Saturday was the Legislative District Caucus, and what a whirlwind. I was hopping around in the cold as a Fred Meyer employee unlocked the doors at 7 a.m. so I could run in and make copies of my campaign flyer. I drove to Lake Stevens High School with doughnuts and butterflies in the stomach to a few cars in the lot. Luckily, I was successful in getting a good number of volunteers to arrive early, so we all were huddled outside in the parking lot, waiting for the doors to open at 8:30 a.m. Once open, the first few hours were a frenzied blur of setting up tables, signing in delegates and alternates, and then campaigning in the packed gymnasium.
I wasn't kidding about that; running as a delegate was highly competitive. Involving speeches, position statements, flyers, and posterboard that left my hands looking like auditionees for the Blue Man Group. There were a good 150 of us running around in between announcements, Q&A sessions, and flute-playing (by the talented Jackie who was helping to MC the stalling sessions) as we waited for the credentialing process.
Each delegate needed to be verified for identity, voter status, and cross-referenced on the list of electees from the Precinct Level Caucuses. Those were the ones that everyone did back in February, electing delegates to go to the LD and County level. Once the verification was completed, we were able to proceed to the question of absentees - and oh, joy. Then verify any alternates that were still around by the same, lengthy process. This seemed to be the main investiture of the day, since we finally got all that done around 2 p.m. (it started in earnest at 10 a.m.).
Things moved pretty swiftly for a while after that, since there were no objections to keeping our LD platform and we heard from local Democrats who were to be running this fall for election. And then came the nightmare prospect of speeches from all those running for the next caucus, the Congressional District Caucus on May 17th.
The CD Caucus purpose is to elect the national delegates for the Democratic Convention in August that we keep hearing about in the news. Those elected here (51 Delegates + 9 Alternates) are "pledged" delegates who must represent the result of the caucuses and will be known as the Elections Committee.
They will be responsible for electing the "At-Large Delegates" (17 Delegates + 4 Alternates), also pledged, who are people like me that are not elected officials of the party, 10 "Pledged Party Leaders" who are elected or posted democrats within the party that also must vote according to the caucus process results, and 2 "Add-Ons" that are unpledged (don't have to vote according to the results of our caucus) from the State Convention in June to go to the National Convention.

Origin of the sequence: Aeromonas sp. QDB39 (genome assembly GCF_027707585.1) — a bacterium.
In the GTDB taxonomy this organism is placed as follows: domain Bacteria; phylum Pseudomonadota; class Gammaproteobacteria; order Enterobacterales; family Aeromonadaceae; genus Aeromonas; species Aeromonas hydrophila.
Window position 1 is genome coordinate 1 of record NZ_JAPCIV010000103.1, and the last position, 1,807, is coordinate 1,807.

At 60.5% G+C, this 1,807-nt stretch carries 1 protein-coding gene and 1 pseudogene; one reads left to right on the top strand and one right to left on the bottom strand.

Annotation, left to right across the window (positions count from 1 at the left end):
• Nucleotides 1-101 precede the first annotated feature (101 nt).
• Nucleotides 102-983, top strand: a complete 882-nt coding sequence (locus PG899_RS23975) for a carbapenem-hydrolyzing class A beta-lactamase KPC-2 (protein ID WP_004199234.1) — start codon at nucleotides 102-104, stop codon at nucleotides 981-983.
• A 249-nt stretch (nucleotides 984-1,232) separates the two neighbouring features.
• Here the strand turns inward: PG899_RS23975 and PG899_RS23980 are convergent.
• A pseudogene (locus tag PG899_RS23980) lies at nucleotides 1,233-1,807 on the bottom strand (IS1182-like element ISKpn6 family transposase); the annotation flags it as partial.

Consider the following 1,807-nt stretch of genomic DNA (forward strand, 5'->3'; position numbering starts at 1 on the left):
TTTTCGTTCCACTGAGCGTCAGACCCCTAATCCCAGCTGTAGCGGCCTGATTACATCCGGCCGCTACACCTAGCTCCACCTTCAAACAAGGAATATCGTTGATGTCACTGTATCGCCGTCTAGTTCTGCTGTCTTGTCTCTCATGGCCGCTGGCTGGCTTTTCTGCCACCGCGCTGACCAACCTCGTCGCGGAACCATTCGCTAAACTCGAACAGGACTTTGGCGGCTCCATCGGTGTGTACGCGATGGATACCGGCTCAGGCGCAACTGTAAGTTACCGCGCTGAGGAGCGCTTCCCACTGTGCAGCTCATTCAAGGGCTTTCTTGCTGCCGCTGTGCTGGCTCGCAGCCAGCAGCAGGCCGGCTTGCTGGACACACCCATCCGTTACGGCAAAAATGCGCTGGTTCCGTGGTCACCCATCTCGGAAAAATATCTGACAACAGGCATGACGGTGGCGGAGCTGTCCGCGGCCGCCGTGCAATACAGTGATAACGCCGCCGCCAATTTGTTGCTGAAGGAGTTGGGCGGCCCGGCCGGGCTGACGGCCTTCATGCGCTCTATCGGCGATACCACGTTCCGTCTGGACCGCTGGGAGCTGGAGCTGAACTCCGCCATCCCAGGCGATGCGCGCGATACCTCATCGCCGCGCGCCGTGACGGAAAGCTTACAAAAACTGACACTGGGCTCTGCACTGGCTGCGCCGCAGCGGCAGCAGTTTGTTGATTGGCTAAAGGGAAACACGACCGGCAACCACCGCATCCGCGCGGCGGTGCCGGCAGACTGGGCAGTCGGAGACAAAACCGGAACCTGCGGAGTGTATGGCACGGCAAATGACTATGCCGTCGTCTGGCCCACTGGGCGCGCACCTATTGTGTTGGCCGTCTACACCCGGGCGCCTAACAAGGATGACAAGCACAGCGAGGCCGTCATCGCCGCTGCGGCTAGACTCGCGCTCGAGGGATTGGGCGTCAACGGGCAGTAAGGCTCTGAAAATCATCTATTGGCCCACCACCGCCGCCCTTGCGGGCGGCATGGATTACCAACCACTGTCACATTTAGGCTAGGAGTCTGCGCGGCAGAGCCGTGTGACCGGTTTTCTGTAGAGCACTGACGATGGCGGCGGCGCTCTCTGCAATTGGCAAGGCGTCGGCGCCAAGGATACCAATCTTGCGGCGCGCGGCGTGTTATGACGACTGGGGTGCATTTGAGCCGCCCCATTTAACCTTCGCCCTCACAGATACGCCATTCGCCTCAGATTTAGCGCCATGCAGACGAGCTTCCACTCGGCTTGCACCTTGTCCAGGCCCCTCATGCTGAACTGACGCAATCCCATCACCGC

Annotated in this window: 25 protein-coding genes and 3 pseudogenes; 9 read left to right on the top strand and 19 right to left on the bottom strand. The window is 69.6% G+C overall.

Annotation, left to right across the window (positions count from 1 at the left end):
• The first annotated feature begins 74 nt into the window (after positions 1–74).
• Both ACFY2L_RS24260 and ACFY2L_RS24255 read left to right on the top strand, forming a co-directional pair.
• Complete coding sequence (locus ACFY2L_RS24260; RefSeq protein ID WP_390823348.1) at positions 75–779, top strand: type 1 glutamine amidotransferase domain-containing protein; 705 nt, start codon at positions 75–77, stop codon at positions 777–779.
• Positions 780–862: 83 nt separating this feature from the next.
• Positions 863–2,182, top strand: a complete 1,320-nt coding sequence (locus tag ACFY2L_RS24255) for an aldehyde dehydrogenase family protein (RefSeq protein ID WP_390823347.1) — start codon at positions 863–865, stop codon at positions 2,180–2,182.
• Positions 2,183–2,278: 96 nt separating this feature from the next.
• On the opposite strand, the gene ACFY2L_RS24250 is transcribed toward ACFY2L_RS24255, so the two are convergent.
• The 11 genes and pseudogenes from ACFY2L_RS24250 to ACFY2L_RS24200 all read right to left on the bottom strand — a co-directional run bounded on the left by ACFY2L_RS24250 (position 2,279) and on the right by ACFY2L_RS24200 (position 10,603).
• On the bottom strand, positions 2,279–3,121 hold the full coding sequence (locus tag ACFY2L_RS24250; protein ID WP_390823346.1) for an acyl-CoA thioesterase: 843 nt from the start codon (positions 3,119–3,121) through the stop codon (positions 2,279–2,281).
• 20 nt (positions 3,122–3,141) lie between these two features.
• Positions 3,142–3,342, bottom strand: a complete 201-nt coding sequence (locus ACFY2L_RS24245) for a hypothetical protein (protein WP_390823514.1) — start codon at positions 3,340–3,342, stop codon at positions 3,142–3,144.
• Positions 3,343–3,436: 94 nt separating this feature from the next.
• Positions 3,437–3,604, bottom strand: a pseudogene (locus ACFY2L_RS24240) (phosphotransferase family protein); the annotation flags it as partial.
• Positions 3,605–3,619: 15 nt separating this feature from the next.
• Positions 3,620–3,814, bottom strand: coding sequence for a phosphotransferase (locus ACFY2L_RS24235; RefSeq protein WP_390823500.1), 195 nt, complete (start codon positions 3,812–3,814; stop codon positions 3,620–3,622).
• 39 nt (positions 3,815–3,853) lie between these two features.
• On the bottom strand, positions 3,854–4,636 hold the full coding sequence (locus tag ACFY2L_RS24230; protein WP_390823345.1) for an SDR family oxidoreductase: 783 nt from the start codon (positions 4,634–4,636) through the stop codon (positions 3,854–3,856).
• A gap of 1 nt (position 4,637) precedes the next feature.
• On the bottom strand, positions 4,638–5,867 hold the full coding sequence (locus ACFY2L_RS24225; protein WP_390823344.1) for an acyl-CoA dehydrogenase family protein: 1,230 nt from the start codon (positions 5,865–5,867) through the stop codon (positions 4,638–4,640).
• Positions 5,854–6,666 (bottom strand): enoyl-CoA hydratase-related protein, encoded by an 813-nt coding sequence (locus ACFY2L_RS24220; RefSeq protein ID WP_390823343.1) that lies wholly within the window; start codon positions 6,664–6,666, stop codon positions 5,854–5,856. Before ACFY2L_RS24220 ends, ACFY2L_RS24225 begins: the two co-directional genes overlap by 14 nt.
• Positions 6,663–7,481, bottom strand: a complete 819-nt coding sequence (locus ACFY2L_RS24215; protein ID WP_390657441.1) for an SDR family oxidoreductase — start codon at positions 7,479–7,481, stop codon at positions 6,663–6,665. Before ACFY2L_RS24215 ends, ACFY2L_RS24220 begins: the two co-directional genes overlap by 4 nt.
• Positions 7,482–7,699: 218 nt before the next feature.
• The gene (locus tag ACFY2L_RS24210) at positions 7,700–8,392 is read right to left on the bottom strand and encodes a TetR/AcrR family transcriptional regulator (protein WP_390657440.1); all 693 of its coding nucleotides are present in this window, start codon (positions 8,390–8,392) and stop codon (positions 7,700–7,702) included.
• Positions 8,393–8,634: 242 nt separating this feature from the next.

Add those to the 17 "Super Delegates," another term heard a lot these days, to equal the full complement of delegates from our state which is 97. About Super Delegates: all are unpledged. They are not required to vote according to the caucus results. So even if Washington State caucus results are 75% for Obama, these Super Delegates could all vote for Clinton if they chose. It's based upon their individual preferences, not our state's results. Super Delegates are elected democrats of the U.S. House and Senate (8), WA Democratic Governor Christine Gregoire (1), members of the Democratic National Committee who live in WA State (7), and The Hon. Tom Foley, as our "Distinguished Party Leader", former Democratic Speaker of the House of Representatives (1). Clear as mud? :)
The Elections Committee, formed at the Congressional District Caucus, is the goal of everyone running to be a delegate to the CD Caucus in May. From there, it's National Convention time in Denver, which is where the final determination happens, if things proceed as they have been without a decision, for the presidential nominee of the Democratic Party. Heady stuff.
I'm in CD 1, which is a little dragonet on the map of WA State of four counties: Snohomish, Kitsap, Island, and a sliver of King. Here's the map if you want to see it or find your own in WA. There were so many people running for this CD that we had to be called up in groups to make our 30 second speeches. Sadly, I was last since I was running around as a volunteer and helping where necessary. Mine had to be truncated, the legs of my reason for running and what I can bring were swept off in an effort to conserve time. This was due to the hour - it was already 4 p.m., which was a good hour and half past when we were supposed to be done.
Once the ballots were cast, a few people began to fade away. We had been there all day and a lot of people were thirsty and hungry since there was no break for lunch and we had cleaned out all the vending machines. We were chuckling to think about the poor kids coming in to the high school on Monday and cursing our names since all the soda, water, juice, and snackies were already purchased by the thirsting and hungry Dem masses.
We heard the word for the first round, which I didn't get but a fabulous guy named Reggie did. He and I had been running into each other and feeding off one another's enthusiasm all day, so I was really excited he got it. I campaigned for an alternate position and waited another hour to hear that I GOT IT! I did a little squeak of a 'Yay!' when they read my name. It's such a cool accomplishment, to get something you're trying for, and that moment when you have it is like cool water on the parched lips of anticipation.
Next up are the 44th LD meeting this Thursday and helping with the County Convention to happen this Sunday at Comcast Arena. Suddenly I'm an active, dues-paying member of the Democratic Party because of one charismatic guy running for president who believes in being a part of the process - Barack Obama.
- ▼ April (8)